Free Computer Timer and Alarm Clock

The worst art teacher feeling in the world is looking at the clock while your students are painting and realizing that they leave in 3 minutes! I have tried multiple alarm solutions to avoid that stomach-sinking feeling. For a year, I had alarms set on my phone. It was better than nothing, but sometimes the alarm wasn’t loud enough. And it was a pain to dig around in my purse every class period. This year I decided to find an alarm program that I could install on my computer. (My school uses Windows operating systems.) The best program by far was Free Alarm Clock.

Free Alarm Clock

Right now, I have 16 alarms set on my computer. It is so easy to set up the alarms. It took about 5 minutes to create alarms for the whole day. You can choose different sounds for each alarm. I have one sound for clean-up and a different sound for leaving. My students have gotten to the point where they instinctively start cleaning up once they hear the alarm! It’s also easy to edit the alarms. When I’m starting a messier project that requires more clean-up time, I can quickly change the alarm in between classes. My absolute favorite thing about this program is that if I have my computer on mute, it will still sound the alarm.

Free Alarm Clock

I use a countdown timer once clean-up time has started so students know how much time they have left. (Any minutes that they save go towards their Centers Day on Friday.) I wanted a simple, bold timer for my computer so that kids could easily see how much time they could save. I really like this Minimalistic Countdown Timer.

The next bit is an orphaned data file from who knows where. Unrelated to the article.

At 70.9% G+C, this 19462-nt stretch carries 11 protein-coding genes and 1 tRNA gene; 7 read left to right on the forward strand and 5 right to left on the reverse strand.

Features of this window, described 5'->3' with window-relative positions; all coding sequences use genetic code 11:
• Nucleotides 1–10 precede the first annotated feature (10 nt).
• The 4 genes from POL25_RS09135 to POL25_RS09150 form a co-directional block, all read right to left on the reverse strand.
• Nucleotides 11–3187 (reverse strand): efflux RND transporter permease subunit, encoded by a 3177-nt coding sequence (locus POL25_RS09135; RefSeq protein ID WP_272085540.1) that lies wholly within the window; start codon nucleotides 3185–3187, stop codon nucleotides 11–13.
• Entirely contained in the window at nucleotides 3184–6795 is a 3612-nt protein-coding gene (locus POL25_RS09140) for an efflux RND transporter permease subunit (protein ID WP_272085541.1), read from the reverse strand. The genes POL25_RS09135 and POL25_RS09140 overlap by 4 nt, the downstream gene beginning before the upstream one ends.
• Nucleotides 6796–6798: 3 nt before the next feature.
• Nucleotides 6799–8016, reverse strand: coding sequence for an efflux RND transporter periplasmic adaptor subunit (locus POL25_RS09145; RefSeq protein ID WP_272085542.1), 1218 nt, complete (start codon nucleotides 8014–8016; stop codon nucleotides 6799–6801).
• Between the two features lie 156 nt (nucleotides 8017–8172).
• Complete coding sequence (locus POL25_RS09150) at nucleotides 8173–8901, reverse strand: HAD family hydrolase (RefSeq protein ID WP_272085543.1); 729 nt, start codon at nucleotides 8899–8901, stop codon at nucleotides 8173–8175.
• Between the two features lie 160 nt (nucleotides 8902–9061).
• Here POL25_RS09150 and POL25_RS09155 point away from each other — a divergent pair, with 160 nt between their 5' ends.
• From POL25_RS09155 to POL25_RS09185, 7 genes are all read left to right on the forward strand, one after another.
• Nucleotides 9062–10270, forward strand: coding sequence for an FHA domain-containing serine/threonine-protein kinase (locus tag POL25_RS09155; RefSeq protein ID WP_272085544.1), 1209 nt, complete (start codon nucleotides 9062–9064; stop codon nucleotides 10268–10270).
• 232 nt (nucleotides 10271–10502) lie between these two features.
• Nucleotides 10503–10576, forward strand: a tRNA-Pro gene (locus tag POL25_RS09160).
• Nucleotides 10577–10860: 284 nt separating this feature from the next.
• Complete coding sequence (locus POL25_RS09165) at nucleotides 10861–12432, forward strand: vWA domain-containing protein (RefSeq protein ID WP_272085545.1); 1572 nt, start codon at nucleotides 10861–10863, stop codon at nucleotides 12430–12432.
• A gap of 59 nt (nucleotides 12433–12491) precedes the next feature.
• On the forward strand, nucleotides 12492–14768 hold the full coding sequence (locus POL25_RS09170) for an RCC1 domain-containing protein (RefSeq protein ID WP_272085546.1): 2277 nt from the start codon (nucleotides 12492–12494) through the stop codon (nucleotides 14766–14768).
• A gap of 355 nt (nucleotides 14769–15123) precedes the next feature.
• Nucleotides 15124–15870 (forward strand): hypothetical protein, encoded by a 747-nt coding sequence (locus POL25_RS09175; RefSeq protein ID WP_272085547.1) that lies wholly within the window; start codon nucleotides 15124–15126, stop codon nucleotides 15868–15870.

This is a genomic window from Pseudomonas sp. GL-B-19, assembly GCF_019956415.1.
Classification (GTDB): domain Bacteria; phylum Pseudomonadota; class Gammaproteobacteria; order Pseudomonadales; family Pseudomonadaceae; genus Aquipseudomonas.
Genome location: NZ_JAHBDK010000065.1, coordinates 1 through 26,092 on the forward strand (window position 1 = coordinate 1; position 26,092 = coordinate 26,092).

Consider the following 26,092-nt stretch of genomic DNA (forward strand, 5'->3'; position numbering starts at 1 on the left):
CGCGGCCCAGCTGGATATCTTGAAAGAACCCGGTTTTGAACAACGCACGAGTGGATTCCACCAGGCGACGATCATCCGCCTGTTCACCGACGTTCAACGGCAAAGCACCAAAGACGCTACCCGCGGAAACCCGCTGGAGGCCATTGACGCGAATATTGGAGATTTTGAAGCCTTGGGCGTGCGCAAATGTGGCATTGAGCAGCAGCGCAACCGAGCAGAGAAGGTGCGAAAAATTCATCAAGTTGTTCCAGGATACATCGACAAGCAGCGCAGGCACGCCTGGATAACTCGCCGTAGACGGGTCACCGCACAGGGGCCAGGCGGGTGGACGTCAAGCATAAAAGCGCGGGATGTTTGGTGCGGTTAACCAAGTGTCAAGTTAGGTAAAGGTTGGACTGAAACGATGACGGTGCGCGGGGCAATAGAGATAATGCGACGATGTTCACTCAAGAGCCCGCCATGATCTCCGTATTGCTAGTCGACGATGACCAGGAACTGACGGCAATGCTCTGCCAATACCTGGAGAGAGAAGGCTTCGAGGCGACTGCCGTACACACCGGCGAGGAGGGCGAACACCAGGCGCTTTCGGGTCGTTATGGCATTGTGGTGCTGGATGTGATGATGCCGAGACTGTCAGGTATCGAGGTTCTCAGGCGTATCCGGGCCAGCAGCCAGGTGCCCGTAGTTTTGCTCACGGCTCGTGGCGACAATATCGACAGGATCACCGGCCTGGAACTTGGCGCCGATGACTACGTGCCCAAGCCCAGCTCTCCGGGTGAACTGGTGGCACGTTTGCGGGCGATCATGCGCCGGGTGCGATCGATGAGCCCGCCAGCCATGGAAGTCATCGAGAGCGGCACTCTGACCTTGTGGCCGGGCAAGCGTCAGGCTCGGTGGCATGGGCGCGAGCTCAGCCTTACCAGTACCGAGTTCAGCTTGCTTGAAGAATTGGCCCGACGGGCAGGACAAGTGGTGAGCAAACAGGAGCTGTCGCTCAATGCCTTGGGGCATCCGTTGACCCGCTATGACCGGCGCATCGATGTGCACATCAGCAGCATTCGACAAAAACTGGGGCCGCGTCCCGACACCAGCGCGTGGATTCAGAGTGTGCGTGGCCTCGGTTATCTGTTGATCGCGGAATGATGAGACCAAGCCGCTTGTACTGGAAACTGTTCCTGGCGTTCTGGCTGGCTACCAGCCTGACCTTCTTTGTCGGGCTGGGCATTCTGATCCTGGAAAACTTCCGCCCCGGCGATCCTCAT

Minimalistic Countdown Timer

The timer automatically goes to full screen, which is nice when I want my students to be aware of how much time they have left. But if I need to do something on my computer, I can minimize it, and it still runs in the background. I have found that periodically announcing how much time they have left helps my students to hold each other accountable and encourage one another to finish cleaning up.

Minimalistic Countdown Timer

It is crazy easy to set, start, pause, and re-set the timer. There is a 3 second countdown to start using the timer in the free version, but I haven’t found that it keeps me from doing what I need to do. (Honestly, it’s nice to have an excuse to stand still for 3 seconds!) If you can buy the full version, that lag time goes away and you get other features.

Minimalistic Countdown Timer

The screen that displays when your time is up makes it very clear that the timer has stopped. However, I usually stop the countdown timer when the kids are done cleaning so that it doesn’t interfere with our circle time.

Both the alarms and the countdown timer have made my classroom run so much smoother. It opens up so much of my brain space, not having to constantly check the clock to figure out when we need to start cleaning up. The timer has reinforced the idea of saving minutes for Centers Day. Giving my students clear information about how much time they have to clean puts them in control of saving as many minutes as possible for stations on Friday.